The sustainable investment industry is too small to drive the global transition to a low-carbon economy and to help it grow governments must do more to protect investors from being misled by greenwashing, the IMF said on Monday.
Assets in sustainable investment funds have doubled over the past four years to about $3.6tn, the IMF noted in its semi-annual Global Financial Stability Report. But massive new investments estimated at up to $20tn will be required by 2050 to achieve the goal of reducing worldwide carbon emissions to net zero by the middle of this century, it said. About 70 per cent of this additional funding is expected to come from private sources.
Achieving this scale of expansion will demand that savers and investors properly understand how their money is used, the IMF suggested, calling on regulators to prevent financial companies from making misleading claims concerning their environmental credentials.
“Proper regulatory oversight and verification mechanisms are essential to avoid greenwashing,” it said.
The IMF said growth in sustainable funds could be accelerated if policymakers harmonised climate disclosure related standards and developed new green frameworks to help direct investment flows towards projects such as renewable energy infrastructure.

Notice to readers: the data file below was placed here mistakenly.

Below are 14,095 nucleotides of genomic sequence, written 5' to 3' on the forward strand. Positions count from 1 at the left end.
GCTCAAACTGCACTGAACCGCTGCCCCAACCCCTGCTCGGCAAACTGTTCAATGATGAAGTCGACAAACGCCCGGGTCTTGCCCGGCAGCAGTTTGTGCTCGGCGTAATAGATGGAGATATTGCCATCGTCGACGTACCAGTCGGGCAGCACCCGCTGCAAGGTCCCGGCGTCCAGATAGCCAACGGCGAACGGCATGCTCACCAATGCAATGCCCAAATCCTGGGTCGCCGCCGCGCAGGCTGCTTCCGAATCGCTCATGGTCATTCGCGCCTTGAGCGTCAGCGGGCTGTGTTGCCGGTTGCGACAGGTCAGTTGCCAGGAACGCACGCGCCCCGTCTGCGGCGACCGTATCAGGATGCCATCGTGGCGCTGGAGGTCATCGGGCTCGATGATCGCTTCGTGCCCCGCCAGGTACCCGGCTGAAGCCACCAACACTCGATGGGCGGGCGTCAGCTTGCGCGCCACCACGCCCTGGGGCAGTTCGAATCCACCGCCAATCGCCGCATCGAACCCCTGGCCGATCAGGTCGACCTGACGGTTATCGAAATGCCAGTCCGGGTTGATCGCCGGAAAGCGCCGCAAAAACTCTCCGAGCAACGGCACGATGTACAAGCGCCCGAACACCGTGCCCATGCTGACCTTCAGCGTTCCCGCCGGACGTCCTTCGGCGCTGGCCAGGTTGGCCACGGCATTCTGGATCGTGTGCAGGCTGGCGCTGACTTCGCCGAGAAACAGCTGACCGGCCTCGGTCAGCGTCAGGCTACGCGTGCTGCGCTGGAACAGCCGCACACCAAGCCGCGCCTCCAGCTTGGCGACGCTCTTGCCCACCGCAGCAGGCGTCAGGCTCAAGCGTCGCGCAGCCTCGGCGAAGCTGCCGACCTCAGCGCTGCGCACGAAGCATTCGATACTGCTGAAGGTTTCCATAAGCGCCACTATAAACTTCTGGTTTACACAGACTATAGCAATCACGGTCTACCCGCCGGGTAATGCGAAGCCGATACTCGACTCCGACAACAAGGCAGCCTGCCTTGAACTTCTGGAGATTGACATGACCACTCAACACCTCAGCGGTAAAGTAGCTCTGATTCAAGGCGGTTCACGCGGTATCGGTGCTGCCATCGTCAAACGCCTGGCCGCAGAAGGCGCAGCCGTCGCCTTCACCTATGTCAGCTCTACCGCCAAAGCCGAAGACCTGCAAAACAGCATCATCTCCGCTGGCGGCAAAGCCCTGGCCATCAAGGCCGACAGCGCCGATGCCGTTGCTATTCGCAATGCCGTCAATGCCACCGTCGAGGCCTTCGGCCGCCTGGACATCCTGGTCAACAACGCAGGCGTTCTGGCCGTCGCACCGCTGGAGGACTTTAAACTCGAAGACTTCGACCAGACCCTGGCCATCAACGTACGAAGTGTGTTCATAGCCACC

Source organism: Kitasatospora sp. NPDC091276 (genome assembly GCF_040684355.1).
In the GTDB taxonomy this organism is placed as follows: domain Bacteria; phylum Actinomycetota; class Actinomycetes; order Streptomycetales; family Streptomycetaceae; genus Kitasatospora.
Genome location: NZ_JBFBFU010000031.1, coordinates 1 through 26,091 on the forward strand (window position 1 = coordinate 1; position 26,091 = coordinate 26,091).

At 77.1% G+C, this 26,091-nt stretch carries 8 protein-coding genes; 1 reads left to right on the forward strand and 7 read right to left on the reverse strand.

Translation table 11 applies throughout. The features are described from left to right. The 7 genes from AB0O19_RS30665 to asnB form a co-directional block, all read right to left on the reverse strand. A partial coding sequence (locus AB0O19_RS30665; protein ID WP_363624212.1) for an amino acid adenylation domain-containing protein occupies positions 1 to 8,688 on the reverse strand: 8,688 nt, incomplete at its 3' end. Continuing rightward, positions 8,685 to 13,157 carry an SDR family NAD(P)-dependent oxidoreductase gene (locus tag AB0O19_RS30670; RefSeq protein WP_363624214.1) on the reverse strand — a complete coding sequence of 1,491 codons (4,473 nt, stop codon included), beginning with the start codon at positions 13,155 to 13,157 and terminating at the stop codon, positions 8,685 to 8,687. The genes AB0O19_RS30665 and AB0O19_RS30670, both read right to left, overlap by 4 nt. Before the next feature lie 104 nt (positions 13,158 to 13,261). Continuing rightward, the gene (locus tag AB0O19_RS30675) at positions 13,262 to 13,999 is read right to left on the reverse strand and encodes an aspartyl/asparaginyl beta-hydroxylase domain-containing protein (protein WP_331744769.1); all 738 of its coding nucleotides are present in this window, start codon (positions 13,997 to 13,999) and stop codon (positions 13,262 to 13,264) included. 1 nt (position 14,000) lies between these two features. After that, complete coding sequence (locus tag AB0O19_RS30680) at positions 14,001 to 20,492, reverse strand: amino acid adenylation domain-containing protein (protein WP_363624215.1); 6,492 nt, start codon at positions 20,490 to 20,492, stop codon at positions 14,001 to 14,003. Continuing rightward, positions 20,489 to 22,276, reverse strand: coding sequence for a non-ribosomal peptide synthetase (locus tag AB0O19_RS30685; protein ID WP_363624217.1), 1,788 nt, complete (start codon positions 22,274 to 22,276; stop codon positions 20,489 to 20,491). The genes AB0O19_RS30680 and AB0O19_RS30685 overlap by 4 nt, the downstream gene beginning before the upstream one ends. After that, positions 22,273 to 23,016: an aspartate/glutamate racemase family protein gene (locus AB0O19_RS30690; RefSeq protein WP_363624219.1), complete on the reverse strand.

“The sustainable investment fund sector can be an important driver of the global transition to a green economy but, at the current juncture, is too limited in size and scope to have a major impact. A green investment push is thus essential and urgent to facilitate the transition,” the IMF said.
It noted that climate-orientated funds accounted for just $130bn of the assets in sustainable investment strategies that employed a range of environmental, social and governance metrics.
Tax breaks could also encourage climate themed funds in retirement savings schemes or life insurance products bought by retail investors, but only after improvements in reporting standards and regulatory oversight have been established, it said.
The UK government hopes to generate billions of pounds of new green investment after inviting the bosses of BlackRock, Blackstone, Goldman Sachs and JPMorgan to a summit ahead of the UN COP26 climate conference, which will be held in Glasgow next month.
More than 200 top financiers are expected to attend the event including Barclays’ boss Jes Staley, the new chief executive at Lloyds Banking Group Charlie Nunn, Santander chair Ana Botín and Peter Harrison, the boss of the asset manager Schroders, as well as representatives from sovereign wealth funds such as GIC and Mubadala.
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